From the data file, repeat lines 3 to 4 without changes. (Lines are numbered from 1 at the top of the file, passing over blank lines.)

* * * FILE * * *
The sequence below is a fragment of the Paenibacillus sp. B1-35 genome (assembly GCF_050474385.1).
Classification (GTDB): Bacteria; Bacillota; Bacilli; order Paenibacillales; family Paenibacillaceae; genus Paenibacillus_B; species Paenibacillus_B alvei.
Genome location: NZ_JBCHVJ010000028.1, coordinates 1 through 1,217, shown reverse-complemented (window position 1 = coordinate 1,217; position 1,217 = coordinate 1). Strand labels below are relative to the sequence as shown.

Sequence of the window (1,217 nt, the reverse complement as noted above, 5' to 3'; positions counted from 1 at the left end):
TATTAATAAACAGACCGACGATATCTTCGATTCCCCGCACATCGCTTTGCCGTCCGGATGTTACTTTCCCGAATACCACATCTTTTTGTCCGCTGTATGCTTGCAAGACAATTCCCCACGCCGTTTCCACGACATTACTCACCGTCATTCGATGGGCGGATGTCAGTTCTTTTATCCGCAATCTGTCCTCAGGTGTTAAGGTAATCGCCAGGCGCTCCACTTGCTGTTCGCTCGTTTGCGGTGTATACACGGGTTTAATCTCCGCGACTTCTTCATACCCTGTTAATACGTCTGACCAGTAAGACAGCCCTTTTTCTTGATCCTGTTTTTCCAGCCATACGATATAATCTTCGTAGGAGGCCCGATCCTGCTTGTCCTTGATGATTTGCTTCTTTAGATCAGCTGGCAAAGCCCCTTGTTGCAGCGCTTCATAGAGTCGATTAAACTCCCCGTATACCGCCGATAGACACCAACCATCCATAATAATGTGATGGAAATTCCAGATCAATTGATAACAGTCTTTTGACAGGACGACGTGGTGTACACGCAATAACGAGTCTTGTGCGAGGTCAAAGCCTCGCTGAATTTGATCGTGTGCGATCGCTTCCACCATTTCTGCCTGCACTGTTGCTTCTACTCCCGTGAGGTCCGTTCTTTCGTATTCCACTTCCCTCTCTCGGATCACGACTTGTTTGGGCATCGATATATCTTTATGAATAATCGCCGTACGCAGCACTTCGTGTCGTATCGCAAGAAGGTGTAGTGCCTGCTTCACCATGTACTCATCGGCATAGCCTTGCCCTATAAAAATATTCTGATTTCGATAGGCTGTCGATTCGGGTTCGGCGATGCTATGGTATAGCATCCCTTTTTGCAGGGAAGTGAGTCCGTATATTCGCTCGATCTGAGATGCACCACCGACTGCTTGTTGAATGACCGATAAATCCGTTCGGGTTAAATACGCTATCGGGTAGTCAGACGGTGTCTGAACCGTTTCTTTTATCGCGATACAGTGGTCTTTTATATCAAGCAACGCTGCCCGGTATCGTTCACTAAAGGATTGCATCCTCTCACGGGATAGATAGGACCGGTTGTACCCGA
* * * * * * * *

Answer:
Genome location: NZ_JBCHVJ010000028.1, coordinates 1 through 1,217, shown reverse-complemented (window position 1 = coordinate 1,217; position 1,217 = coordinate 1). Strand labels below are relative to the sequence as shown.

Sequence of the window (1,217 nt, the reverse complement as noted above, 5' to 3'; positions counted from 1 at the left end):